Saturday, September 16, 2006

Air Travel - the pluses and minuses

In air travel, as in so many areas, you never know!

Yesterday, I was flying back from Phoenix to Toronto via Denver, and many things that could go wrong went very right.

I was flying TED out of Phoenix (half of United) (having got up at 3:45 AM!) and was told I had to get my seat at the gate. At the gate they had only middle seats (I am over 1.88m) and my heart sank, but I got an exit row seat and I will say, it was very comfortable, and my neighbours were very congenial. Wilder, the plane arrived early.

I have come to quite like Denver airport, and very much enjoy Lefty's Mile High stop (right beside the Air Canada gate), and I had a great breakfast there. Next to me for about an hour were a wonderful couple of US public servants, one working for the GSA and one for the EEOC, on their way to visit his relatives in El Paso. He (the latter) (yes they were both hetero) was embroiled in a transgendering case, and had some interesting perspectives. He was a delightful character, and had done stand-up comedy on several amateur nights. I suspected he was looking for another career.

Later I had a nice chat with an acupuncturist plagued by the protective policies of his charge card company. His wife, who shared a card with him, was in China, and the card company balked when it saw charges accumulating in both Denver and Beijing, so her attempt to impress her clients had been foiled. He was trying for the second time to explain to the company what the situation was, and how it would get worse, as he was flying to New York.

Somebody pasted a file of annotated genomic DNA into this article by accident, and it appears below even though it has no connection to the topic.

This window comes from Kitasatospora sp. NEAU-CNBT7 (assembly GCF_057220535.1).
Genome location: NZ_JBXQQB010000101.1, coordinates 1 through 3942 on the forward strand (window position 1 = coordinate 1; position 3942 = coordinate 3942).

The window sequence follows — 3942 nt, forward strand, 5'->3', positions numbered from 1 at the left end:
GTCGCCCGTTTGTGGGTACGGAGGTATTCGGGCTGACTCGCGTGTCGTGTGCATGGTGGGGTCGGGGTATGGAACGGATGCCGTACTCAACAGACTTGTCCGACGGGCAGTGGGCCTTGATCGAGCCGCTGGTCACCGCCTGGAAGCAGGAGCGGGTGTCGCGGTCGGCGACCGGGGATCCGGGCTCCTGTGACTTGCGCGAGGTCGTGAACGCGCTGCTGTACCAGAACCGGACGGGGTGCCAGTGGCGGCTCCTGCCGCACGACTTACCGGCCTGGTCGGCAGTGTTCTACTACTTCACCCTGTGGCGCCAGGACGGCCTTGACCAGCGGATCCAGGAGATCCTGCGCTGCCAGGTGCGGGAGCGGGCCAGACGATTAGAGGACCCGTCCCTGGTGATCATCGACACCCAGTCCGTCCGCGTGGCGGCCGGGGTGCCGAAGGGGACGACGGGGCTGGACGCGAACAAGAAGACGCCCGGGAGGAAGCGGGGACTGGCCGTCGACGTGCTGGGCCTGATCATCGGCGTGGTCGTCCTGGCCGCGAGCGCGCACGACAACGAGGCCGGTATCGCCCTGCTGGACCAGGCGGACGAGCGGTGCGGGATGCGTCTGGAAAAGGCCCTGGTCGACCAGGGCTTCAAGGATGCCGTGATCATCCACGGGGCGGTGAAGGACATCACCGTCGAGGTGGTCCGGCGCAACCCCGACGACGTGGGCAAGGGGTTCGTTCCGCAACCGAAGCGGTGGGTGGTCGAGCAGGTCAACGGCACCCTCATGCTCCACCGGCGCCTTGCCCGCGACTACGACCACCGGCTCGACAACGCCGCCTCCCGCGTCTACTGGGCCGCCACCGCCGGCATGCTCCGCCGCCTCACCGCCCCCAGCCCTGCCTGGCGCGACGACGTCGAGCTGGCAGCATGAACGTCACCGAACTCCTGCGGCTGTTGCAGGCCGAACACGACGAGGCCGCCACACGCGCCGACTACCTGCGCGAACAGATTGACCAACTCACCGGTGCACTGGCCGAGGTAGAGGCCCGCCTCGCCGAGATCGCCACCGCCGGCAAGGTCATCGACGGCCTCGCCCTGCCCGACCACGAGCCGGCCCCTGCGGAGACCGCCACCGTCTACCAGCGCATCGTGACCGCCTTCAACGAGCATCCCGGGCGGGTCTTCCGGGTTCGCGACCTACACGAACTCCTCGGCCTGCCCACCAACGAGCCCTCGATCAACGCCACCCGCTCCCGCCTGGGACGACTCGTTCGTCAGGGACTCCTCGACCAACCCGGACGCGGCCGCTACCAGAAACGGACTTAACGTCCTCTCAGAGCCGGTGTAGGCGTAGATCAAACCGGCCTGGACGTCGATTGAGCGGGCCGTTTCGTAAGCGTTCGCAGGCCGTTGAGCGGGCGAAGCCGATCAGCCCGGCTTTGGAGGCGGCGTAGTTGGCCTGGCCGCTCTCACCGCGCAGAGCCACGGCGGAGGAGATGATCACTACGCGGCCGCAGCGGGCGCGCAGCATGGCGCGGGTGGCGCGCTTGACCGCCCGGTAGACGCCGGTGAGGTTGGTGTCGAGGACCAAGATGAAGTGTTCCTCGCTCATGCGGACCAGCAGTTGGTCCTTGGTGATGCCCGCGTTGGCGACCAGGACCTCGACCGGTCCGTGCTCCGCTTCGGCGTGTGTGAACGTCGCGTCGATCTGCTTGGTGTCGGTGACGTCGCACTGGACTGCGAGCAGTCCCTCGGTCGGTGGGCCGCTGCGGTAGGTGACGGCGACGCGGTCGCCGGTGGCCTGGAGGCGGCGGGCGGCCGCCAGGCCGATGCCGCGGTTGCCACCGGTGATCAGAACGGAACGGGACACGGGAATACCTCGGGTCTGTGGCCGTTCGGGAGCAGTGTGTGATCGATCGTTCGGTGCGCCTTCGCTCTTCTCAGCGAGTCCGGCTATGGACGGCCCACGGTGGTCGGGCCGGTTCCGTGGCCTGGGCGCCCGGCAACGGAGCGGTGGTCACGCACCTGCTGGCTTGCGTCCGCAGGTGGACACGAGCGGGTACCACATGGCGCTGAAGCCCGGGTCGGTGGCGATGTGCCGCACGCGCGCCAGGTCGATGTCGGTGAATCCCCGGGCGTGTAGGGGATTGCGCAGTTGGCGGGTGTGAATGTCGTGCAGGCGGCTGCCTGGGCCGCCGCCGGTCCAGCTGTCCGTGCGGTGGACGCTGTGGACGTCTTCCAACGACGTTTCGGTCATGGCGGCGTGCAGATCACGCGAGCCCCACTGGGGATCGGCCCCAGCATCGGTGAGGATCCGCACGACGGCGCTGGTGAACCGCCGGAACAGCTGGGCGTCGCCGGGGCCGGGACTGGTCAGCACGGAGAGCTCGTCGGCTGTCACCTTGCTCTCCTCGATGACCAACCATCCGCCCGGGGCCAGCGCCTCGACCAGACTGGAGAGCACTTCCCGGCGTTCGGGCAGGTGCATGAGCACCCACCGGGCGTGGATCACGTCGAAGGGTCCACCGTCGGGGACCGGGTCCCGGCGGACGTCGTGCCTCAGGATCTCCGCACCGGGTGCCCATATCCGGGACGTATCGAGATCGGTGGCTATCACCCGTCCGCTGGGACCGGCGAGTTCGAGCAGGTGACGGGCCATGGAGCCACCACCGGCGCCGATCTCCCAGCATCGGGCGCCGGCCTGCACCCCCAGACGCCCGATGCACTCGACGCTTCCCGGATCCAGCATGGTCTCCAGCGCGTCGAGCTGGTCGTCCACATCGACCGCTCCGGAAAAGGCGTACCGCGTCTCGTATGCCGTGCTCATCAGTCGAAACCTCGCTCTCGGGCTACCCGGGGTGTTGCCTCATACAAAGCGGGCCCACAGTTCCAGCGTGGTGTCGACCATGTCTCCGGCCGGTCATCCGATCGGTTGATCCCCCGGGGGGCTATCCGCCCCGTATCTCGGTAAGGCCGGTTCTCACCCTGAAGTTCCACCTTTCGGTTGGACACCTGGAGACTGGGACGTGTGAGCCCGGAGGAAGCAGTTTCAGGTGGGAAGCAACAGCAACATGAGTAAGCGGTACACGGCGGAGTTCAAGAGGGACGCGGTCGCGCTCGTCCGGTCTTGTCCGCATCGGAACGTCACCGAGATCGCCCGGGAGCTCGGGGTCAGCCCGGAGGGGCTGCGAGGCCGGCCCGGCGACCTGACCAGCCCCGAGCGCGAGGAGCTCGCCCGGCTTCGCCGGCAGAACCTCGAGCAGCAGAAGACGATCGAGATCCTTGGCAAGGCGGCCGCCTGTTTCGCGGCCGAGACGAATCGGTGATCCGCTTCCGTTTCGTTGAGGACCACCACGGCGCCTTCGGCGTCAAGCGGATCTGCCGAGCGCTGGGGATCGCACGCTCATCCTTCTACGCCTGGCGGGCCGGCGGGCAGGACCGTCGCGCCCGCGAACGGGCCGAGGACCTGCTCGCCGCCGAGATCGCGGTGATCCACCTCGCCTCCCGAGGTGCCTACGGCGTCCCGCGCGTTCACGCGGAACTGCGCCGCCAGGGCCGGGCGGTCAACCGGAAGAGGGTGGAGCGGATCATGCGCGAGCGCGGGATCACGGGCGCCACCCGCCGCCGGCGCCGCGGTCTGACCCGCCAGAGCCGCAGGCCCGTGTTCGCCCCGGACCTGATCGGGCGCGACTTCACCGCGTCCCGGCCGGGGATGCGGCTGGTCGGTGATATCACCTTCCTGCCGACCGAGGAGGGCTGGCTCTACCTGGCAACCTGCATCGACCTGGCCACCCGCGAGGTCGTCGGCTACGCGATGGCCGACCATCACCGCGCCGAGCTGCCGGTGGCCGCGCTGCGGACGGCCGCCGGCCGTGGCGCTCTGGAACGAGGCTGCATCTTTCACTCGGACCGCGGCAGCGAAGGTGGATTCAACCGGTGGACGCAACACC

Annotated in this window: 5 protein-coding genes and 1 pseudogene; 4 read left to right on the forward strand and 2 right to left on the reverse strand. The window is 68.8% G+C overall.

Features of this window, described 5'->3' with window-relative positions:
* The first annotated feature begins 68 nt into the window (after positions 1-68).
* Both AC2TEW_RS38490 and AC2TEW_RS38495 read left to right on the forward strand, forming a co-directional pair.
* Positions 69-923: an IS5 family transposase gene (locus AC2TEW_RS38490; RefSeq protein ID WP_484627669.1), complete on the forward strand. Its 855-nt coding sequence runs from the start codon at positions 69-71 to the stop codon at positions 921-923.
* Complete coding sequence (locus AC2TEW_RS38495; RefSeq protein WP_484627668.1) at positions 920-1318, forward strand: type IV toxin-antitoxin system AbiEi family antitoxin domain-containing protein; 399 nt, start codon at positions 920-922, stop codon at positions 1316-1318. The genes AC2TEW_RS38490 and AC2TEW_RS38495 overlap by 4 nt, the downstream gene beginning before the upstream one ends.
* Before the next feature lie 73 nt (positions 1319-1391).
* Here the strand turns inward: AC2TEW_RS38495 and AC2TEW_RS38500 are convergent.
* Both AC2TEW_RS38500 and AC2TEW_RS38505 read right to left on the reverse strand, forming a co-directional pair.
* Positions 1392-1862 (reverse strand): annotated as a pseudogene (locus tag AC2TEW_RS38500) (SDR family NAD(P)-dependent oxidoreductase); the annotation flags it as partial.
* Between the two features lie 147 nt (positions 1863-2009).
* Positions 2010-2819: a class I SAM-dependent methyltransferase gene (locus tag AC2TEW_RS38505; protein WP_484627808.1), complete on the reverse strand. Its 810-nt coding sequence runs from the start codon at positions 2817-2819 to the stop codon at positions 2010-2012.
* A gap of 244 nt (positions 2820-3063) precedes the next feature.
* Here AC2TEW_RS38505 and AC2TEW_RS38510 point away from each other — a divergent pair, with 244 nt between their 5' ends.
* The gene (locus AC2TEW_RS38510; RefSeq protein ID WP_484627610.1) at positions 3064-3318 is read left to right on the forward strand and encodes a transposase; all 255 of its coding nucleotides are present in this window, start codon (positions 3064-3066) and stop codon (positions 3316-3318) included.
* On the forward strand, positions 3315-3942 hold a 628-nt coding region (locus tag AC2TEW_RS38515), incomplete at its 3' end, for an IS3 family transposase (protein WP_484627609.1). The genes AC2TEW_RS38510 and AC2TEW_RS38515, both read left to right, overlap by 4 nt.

Philosophically, these experiences made me feel really good about the people who generally are on the road. (A view emphasized even more by the week I spent working, about which I cannot say much.)

At one point at my left someone clearly part of a rock band was talking about how he was planning to self-produce his own CDs. He was calculating how many shows per week he needed to survive, but was also preparing to invest in some significant CD replication hardware. I suspect the threat felt by the large record labels is very real.

And what was bad? To give credit to Air Canada we were on the ground 20 minutes early, and I was through customs and immigration with my bag at 4:40, which was before I thought we would be at the gate. And then, sadly, Park 'n' Fly did not get a bus to the place I was waiting until 5 and even when I got tho their valet centre and had paid, could not produce my car before 5:17.

This spoiled what had been a great travel day! More later on Park 'n' Fly's valet parking (which had negative value compared to the next option this trip).


At 9:08 PM, Blogger EclectEcon said...

We often use "stay and fly" options out of Trono -- stay at a hotel and leave our car there. But I guess that's not a very good option for you. How about just cabbing it?

At 6:21 AM, Blogger Alan Adamson said...

Just cabbing it is my normal option.
In this case the funny thing, as many of us standing waiting for our cars, and many of the poor overworked guys racing to fetch our cars, observed, is that we would have been far better off with the lower-cost Park 'n Fly option, where you just park in some giant lot and the bus drops you off in the vague vicinity of you car. But at least it has a good chance of being there!


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